If someone told you that you had to give up one of your five senses, which one would you let go? My vote is smell.
Recently I lost my sense of smell thanks to, I assume, some allergy meds I’ve been snorting. I assume it’s temporary. I never would have noticed I couldn’t smell except my wife, Shelly, kept asking versions of the question “Do you smell that? It’s awful!” But I never smelled that.
Over time I have come to realize that the ratio of stinky smells to delicious smells is very high. If the price for not smelling a flatulent cat five times a night is that I also don’t get to smell pumpkin pie once a year, I’ll take that deal.
I suppose there’s a risk I won’t smell a gas leak or something else that’s about to kill me. Maybe someday I’ll have a watch with a built-in sensor to detect that sort of thing. Until then I just hang with people who have functional noses and let them sort out the cat poop from the flaming sofa smells.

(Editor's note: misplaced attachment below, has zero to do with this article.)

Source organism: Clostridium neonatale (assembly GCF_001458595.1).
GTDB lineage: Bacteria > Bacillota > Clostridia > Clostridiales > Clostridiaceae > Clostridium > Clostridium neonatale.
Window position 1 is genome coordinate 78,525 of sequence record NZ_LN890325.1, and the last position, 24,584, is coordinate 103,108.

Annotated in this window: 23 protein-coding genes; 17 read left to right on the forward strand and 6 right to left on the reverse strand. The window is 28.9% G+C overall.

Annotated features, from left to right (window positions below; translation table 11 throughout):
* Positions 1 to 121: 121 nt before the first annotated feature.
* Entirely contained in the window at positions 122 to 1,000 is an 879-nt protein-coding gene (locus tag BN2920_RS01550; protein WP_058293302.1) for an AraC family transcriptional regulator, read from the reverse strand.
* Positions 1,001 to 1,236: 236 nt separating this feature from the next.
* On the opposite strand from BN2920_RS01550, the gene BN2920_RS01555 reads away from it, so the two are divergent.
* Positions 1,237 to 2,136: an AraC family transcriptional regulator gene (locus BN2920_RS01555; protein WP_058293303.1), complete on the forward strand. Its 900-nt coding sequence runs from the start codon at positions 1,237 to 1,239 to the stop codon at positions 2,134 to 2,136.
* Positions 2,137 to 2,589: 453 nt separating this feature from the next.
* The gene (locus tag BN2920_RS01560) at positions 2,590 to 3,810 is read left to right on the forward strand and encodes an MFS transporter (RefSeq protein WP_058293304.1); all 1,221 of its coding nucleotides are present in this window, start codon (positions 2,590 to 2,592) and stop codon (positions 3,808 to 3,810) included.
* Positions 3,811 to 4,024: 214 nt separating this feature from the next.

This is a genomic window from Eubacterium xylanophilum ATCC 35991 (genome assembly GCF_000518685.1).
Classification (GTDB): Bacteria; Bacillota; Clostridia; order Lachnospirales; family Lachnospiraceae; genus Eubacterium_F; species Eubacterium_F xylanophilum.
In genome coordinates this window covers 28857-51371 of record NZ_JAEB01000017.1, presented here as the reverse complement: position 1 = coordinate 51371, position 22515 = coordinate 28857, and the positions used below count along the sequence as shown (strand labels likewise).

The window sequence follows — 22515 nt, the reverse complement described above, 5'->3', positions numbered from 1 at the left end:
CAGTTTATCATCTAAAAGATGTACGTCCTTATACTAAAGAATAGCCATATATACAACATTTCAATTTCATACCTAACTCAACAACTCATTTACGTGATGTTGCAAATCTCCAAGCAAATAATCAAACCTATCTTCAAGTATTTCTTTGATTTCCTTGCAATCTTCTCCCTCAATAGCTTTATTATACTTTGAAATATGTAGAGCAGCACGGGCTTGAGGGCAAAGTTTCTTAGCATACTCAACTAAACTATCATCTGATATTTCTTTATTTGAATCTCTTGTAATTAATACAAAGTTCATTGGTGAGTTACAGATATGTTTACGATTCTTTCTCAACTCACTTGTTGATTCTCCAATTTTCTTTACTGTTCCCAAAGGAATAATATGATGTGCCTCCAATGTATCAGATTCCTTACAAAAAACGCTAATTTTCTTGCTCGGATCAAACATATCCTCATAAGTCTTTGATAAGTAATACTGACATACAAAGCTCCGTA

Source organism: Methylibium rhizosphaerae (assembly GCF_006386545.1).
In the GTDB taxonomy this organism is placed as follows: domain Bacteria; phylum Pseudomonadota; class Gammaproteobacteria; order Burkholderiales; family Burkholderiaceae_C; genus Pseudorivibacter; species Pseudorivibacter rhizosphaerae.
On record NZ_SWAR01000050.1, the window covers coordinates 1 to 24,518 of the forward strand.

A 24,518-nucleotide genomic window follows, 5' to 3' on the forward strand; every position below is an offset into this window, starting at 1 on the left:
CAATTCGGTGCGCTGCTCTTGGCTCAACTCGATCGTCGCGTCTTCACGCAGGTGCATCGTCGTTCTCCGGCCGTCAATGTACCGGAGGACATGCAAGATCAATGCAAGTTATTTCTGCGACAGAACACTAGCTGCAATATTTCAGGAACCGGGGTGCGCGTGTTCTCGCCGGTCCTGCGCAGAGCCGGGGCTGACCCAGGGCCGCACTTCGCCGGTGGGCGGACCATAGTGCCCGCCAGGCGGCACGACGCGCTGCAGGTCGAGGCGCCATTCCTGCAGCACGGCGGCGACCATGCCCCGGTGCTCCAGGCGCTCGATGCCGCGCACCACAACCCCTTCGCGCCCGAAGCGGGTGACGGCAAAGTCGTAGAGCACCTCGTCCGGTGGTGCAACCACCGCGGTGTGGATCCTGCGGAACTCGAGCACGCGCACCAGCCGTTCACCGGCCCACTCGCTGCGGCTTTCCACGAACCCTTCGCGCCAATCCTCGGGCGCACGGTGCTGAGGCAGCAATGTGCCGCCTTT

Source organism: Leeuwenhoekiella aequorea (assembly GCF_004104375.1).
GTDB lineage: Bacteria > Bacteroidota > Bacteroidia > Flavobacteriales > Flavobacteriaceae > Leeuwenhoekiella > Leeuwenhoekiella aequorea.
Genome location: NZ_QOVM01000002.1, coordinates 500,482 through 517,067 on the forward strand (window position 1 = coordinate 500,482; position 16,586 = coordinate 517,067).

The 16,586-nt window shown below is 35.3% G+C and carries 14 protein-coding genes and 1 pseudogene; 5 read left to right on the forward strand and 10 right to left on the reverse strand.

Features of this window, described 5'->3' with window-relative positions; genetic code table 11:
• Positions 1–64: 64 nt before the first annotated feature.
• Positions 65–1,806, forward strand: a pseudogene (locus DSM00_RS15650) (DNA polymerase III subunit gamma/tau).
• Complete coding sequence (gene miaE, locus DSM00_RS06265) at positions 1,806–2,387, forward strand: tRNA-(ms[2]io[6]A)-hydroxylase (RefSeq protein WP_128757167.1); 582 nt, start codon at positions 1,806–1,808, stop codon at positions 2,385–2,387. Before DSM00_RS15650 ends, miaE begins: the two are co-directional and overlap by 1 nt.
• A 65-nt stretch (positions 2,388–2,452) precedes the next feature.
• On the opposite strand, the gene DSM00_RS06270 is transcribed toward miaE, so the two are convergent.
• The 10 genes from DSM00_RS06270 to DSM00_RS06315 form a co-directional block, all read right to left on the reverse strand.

I think I also gave up something in the food tasting department thanks to my lack of a functional sniffer, but I’m okay with that too. I’ve dropped about eight pounds in the last two months because lately I’m not attracted to the taste of food, just its utility.
So this got me thinking that a good diet strategy is to numb your sense of smell, thus making food just a bit less attractive. I can say from experience that I don’t miss all that deliciousness because I don’t crave it. When I imagine eating a formerly delicious food, now I imagine it as an ordinary food and don’t feel much desire for it.
I wonder if people who overeat have better sense of smell than other people. So I put it to you: Tell me your relative weight (thin, medium, or overweight) and whether you believe you have a good sense of smell or not. Let’s see if there is an unscientific correlation.